Baa-humbug! Scientists develop face test for sad sheep
LONDON - They may look placid while grazing in fields but sheep's faces can tell us a lot, according to scientists in Britain who have developed a new system to work out if sheep are in pain or just feeling sad.
The test is based on 500 photos of sheep collected by veterinarians and used to design an algorithm by researchers at Cambridge University that measures five key markers of ovine facial expressions.
When sheep are in pain their eyes narrow, their cheeks tighten, their ears fold forwards, their lips pull down and back and their nostrils change from a U shape to a V shape, according to the scientists.
They now hope to extend the test to other species, including horses, rabbits and some rodents.
By installing cameras in sheep pens, the scientists hope the test will help farmers spot injuries or illnesses early on and find treatment.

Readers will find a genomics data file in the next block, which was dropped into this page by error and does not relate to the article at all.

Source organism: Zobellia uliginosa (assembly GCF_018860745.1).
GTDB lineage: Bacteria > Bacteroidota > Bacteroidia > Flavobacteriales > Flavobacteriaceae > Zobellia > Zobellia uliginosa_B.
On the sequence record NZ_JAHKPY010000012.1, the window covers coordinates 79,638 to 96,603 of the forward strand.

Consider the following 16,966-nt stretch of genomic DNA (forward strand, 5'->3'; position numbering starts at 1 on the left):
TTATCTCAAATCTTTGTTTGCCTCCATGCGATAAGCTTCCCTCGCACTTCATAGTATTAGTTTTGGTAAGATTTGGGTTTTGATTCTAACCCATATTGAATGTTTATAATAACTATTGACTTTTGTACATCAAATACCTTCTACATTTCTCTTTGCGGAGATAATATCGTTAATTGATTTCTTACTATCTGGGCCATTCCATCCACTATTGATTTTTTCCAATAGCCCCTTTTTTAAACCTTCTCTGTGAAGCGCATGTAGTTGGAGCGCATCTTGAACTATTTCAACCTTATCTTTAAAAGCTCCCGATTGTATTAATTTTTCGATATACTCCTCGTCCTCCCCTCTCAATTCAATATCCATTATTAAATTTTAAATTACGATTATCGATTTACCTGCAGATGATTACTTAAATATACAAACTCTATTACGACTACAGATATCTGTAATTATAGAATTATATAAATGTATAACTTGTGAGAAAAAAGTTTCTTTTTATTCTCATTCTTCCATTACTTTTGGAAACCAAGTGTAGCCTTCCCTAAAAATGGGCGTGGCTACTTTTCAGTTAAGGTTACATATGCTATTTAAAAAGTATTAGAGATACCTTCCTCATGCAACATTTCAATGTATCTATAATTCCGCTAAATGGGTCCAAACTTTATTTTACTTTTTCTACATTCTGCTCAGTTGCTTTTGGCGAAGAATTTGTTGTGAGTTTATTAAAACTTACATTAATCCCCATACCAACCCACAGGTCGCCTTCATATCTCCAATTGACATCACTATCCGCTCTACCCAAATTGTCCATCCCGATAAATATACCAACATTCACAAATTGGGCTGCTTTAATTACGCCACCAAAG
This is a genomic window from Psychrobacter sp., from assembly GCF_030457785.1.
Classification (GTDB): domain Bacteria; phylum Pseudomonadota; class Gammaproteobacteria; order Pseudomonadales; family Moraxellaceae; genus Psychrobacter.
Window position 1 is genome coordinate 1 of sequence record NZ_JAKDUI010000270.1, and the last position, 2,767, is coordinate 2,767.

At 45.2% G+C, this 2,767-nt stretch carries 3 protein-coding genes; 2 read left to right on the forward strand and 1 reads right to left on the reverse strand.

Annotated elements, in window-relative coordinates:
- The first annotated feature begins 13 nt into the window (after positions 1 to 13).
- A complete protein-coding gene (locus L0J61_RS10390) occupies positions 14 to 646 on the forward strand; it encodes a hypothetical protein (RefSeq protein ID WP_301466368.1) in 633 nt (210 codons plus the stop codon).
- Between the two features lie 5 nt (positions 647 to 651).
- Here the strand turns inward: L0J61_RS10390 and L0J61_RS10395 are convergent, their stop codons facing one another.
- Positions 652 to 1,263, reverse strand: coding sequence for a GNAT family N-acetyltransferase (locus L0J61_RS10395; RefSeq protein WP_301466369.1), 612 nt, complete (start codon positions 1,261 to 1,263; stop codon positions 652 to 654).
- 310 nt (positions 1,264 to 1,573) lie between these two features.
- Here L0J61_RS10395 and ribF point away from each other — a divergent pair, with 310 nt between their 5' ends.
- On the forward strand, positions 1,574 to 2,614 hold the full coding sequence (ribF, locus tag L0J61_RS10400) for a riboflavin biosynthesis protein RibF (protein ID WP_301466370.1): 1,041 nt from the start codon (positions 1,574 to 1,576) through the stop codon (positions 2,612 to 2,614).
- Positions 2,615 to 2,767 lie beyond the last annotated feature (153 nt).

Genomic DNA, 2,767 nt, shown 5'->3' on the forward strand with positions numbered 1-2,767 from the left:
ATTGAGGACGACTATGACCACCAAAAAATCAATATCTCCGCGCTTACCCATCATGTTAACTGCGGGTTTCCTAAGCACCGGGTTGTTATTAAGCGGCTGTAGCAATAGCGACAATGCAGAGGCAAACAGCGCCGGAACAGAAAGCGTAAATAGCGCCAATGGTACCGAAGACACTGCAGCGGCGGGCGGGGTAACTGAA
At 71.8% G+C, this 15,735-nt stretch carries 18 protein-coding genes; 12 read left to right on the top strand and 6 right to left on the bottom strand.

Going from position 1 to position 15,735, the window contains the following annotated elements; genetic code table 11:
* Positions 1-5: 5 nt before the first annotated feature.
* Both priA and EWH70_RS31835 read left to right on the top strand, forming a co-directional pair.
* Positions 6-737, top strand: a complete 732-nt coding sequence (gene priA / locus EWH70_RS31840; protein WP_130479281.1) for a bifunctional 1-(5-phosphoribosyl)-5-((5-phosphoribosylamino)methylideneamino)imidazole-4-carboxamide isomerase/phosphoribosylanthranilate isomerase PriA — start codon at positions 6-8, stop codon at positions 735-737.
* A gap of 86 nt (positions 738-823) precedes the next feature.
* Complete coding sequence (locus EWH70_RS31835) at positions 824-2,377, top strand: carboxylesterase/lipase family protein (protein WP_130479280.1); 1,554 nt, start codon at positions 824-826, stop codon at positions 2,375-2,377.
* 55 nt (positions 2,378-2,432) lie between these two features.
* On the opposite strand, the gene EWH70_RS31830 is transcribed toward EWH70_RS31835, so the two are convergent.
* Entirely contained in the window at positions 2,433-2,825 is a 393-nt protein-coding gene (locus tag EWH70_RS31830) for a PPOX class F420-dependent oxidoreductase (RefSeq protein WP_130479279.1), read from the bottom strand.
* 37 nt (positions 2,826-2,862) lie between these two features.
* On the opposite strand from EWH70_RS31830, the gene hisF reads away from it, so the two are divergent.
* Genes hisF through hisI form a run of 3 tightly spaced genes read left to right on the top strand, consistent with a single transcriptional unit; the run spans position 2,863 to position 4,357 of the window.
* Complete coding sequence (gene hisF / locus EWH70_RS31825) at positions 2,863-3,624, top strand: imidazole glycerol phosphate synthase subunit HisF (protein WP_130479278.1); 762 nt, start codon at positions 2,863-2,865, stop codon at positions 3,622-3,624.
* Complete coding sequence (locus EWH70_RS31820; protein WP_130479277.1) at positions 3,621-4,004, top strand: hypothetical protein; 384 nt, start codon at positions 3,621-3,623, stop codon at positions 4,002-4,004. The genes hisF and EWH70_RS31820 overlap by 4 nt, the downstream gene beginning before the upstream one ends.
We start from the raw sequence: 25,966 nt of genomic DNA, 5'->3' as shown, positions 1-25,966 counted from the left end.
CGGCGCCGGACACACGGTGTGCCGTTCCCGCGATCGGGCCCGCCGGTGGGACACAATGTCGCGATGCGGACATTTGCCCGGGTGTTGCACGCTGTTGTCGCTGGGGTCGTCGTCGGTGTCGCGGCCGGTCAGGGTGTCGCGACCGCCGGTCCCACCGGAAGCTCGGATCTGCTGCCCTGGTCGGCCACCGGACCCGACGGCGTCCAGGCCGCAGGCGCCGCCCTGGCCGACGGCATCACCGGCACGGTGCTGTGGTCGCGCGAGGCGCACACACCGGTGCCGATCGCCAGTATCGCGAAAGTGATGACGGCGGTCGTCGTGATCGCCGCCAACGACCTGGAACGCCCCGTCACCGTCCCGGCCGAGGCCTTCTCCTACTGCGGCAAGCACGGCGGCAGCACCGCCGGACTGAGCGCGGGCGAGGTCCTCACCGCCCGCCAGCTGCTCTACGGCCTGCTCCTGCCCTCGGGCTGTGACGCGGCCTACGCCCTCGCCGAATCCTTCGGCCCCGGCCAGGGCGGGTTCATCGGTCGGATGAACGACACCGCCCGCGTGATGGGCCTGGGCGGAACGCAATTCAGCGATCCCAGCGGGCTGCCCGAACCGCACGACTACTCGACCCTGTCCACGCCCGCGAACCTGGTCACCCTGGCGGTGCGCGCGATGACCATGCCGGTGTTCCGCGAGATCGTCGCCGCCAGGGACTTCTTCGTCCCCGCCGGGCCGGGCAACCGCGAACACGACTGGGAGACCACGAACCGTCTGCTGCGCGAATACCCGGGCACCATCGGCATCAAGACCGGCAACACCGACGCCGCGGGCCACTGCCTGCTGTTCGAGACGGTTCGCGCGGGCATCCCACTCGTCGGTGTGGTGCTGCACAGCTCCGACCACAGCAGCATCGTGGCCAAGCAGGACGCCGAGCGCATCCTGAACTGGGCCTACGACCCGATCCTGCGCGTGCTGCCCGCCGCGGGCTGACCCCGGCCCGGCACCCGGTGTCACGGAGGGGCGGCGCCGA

"A lot of the earlier work on the faces of animals was actually done by Darwin, who argued that all humans and many animals show emotion through remarkably similar behaviours," Peter Robinson, a professor who led the research, said in a statement.
His colleague Marwa Mahmoud said: "There is a similarity in terms of the muscles in their faces and in our faces.
"However, it is difficult to 'normalise' a sheep's face in a machine learning model. A sheep's face is totally different in profile than looking straight on, and you can't really tell a sheep how to pose."
The scientists are now hoping to perfect the system by enlarging their dataset and the project seems to be having a personal effect.
"I do a lot of walking in the countryside and after working on this project, I now often find myself stopping to talk to the sheep and make sure they're happy," Robinson said.